There are a lot of players who have failed to get into the playoffs and/or failed to get their team over the top and they don’t take nearly as much of a beating as Thornton does.  One guy that comes immediately to mind is Jarome Iginla, who has done relatively little since the Flames went to the finals in 03-04 and yet his reputation never suffers (since the lockout the Flames have not won a playoff series, and have missed the playoffs in consecutive years).  It’s a team game and no matter how good any one player is it takes a lot of guys playing at their best to win a cup.

Posted by RoneFace on 04/12/11 at 05:25 AM ET


Agree about the team game part, but Joe Thornton’s career regular season point is much higher than .84 pts/game.  Until this regular season (and since he’s 21 years), his worst production was 73 points in 77 games, and many seasons he was way above the 1 point per game mark.  He had 125 points in his first season in San Jose, 114 in his second season.  His excellent production in the regular season made him a disappointment in the playoffs, at least so far.

Posted by Kel on 04/12/11 at 05:57 AM ET

Matt Fry's avatar

I really don’t think there’s as much pressure as previous years for Thornton.  The Sharks had seven 20 goal scorers and seven 50 point plus producers.  They have more scoring threats this time around with better secondary scoring (and better goaltending in my opinion).

I know it’s a different animal, the playoffs, but they seem to have grasped the concept of a team game, and Ovechkin seems to be somewhat grasping that concept as well.

Posted by Matt Fry from Winnipeg on 04/12/11 at 02:34 PM ET


Until this regular season (and since he’s 21 years), his worst production was 73 points in 77 games, and many seasons he was way above the 1 point per game mark.  He had 125 points in his first season in San Jose, 114 in his second season.  His excellent production in the regular season made him a disappointment in the playoffs, at least so far.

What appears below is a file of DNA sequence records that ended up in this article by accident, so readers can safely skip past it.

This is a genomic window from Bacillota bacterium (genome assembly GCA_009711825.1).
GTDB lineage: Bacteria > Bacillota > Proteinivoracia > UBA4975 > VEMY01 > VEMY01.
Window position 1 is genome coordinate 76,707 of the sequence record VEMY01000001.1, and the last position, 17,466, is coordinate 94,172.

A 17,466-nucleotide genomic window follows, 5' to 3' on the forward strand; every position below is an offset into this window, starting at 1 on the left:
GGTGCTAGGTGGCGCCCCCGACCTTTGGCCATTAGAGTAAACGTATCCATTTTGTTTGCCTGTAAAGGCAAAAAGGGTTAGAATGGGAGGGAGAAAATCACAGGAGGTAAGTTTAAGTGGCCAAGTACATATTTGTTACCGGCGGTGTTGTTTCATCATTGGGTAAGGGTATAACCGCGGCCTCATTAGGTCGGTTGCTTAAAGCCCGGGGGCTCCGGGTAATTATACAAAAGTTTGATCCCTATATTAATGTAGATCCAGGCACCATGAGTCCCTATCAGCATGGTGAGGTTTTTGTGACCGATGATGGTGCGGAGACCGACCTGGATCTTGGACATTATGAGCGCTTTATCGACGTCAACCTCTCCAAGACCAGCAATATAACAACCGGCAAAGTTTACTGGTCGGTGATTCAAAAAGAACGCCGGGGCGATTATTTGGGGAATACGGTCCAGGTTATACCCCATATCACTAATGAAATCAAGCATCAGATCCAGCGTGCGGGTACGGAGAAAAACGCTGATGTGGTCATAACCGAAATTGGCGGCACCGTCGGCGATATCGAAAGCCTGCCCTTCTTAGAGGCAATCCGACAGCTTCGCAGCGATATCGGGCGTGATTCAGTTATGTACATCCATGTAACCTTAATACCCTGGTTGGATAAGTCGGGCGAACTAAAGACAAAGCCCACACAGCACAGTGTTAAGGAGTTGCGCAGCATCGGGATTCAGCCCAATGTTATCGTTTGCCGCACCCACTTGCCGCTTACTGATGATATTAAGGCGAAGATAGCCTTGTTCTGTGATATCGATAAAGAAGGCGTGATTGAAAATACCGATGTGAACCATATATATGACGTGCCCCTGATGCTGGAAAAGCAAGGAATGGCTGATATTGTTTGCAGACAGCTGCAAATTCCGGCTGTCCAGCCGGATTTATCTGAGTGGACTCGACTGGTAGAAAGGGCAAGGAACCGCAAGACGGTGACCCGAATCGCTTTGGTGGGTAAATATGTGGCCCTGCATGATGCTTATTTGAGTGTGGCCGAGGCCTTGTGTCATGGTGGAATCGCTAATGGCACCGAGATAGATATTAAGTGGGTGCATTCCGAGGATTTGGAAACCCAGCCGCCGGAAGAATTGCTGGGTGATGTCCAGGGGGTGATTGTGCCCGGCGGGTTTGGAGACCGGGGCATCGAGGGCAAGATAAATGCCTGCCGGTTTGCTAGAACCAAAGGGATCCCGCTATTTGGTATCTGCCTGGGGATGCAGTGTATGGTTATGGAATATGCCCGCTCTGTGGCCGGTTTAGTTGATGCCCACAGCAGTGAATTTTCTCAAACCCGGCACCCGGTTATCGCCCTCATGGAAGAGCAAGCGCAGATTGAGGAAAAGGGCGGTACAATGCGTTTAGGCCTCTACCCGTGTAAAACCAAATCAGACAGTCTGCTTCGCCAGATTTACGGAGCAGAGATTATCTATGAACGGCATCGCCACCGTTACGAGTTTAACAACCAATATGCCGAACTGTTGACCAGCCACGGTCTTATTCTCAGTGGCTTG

I think it’s tough to hold most players to their regular season standards in the playoffs because goals are so much harder to come by.  For better or worse Thornton is a set up man not a goal scorer which makes it tougher for him to simply take over a game by himself.  If his teammates aren’t putting the puck in the net his numbers will take a big hit and he’s had some bad luck with guys getting hurt.  Cheechoo’s productivity fell off a cliff, against Edmonton Michalek was knocked out of the series, and last year Heatley was struggling with an injury as well.  I agree with Matt Fry though, with the depth the Sharks have this year Thornton doesn’t have to rely on just a couple of potential linemates to deposit his feeds.

Posted by RoneFace on 04/12/11 at 03:55 PM ET

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About Goal Line Report

Patrick has a tremendous passion for hockey. Besides covering the Rangers and the NHL for Kukla's Korner, you can also find Patrick's work over at Sportsnet.ca, The Red Light District Hockey Blog, NHL Home Ice, and Liam Maguire's Ultimate Hockey web site.

Prior to writing for the above mentioned outlets, you could find Patrick's musings at hockey web sites/outlets such as TheHockeyNews.com, TheFourthPeriod.com, Spector's Hockey, Hokeja Vestnesis, Blueshirt Bulletin, SNYRangersBlog.com and many more.

For questions, comments and hip checks, feel free to e-mail Patrick at patrickhoffman3530@gmail.com.